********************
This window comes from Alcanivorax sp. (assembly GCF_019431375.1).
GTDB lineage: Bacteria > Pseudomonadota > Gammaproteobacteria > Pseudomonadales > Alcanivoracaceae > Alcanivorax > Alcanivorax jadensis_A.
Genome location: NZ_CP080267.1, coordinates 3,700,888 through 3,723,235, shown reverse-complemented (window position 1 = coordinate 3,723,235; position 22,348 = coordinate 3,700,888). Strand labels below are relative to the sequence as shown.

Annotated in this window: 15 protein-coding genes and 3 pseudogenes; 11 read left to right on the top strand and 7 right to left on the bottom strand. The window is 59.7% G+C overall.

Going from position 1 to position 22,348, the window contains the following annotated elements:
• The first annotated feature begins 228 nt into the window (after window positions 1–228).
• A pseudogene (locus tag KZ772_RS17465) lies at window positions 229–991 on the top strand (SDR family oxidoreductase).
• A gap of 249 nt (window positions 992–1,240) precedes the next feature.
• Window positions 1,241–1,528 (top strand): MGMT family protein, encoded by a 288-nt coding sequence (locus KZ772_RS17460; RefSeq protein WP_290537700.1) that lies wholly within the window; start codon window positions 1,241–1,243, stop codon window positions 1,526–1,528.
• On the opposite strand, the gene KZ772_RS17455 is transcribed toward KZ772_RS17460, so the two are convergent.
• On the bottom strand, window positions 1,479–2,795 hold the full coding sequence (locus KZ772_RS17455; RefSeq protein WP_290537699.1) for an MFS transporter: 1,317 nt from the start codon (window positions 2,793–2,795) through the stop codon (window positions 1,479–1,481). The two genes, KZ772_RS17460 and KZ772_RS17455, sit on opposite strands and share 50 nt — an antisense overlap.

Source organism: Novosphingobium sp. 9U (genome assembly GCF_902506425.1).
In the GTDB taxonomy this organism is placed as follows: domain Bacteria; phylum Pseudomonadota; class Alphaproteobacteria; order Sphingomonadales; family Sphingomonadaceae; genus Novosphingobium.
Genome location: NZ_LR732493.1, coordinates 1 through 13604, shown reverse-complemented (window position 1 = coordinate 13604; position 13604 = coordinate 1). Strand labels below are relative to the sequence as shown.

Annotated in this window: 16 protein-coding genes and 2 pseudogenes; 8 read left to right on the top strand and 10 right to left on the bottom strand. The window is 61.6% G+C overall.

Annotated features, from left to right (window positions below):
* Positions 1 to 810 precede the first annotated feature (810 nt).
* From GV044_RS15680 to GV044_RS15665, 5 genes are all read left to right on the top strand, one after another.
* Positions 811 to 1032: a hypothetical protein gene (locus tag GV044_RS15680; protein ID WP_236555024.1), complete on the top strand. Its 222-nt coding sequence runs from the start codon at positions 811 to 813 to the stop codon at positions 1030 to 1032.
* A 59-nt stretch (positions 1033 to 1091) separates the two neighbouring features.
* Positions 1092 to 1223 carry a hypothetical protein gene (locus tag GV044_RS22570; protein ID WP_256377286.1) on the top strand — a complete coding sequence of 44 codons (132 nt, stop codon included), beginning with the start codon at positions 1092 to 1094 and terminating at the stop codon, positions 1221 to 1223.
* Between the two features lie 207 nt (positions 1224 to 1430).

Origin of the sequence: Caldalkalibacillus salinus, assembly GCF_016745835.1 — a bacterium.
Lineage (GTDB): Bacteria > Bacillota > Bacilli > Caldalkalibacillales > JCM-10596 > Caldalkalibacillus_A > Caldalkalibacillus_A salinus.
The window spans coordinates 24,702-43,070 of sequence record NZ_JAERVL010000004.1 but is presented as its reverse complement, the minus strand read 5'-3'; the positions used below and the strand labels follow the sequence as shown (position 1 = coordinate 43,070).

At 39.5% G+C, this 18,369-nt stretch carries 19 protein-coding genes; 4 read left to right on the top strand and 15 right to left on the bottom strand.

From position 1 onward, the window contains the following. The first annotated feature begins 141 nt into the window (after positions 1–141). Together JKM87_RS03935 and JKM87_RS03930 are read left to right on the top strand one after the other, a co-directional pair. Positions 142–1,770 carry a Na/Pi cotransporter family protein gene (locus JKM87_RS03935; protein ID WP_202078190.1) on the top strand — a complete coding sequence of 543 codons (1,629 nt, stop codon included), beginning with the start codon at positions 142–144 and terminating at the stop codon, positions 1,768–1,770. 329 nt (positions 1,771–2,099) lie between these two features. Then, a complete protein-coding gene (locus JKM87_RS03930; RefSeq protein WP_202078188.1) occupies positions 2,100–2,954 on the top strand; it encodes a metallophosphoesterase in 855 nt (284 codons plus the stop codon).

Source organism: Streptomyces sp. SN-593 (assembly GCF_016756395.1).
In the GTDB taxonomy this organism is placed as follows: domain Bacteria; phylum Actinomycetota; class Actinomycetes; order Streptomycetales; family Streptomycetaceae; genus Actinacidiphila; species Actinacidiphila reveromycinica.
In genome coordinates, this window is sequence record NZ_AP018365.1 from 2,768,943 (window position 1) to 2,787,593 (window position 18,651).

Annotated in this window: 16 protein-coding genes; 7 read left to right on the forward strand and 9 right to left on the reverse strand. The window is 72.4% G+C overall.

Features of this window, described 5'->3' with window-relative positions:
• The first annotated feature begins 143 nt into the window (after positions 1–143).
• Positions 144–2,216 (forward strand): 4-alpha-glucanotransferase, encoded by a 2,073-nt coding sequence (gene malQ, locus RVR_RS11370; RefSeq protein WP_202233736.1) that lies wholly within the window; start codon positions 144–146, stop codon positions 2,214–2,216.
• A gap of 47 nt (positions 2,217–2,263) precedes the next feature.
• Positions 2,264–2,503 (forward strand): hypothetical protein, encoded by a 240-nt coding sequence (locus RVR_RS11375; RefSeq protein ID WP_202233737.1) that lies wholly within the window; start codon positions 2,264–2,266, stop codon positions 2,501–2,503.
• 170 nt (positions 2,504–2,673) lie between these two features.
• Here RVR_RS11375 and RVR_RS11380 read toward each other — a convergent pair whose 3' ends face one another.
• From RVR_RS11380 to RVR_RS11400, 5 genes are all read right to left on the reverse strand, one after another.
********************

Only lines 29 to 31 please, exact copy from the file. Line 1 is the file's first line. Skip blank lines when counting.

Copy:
In the GTDB taxonomy this organism is placed as follows: domain Bacteria; phylum Actinomycetota; class Actinomycetes; order Streptomycetales; family Streptomycetaceae; genus Actinacidiphila; species Actinacidiphila reveromycinica.
In genome coordinates, this window is sequence record NZ_AP018365.1 from 2,768,943 (window position 1) to 2,787,593 (window position 18,651).

Annotated in this window: 16 protein-coding genes; 7 read left to right on the forward strand and 9 right to left on the reverse strand. The window is 72.4% G+C overall.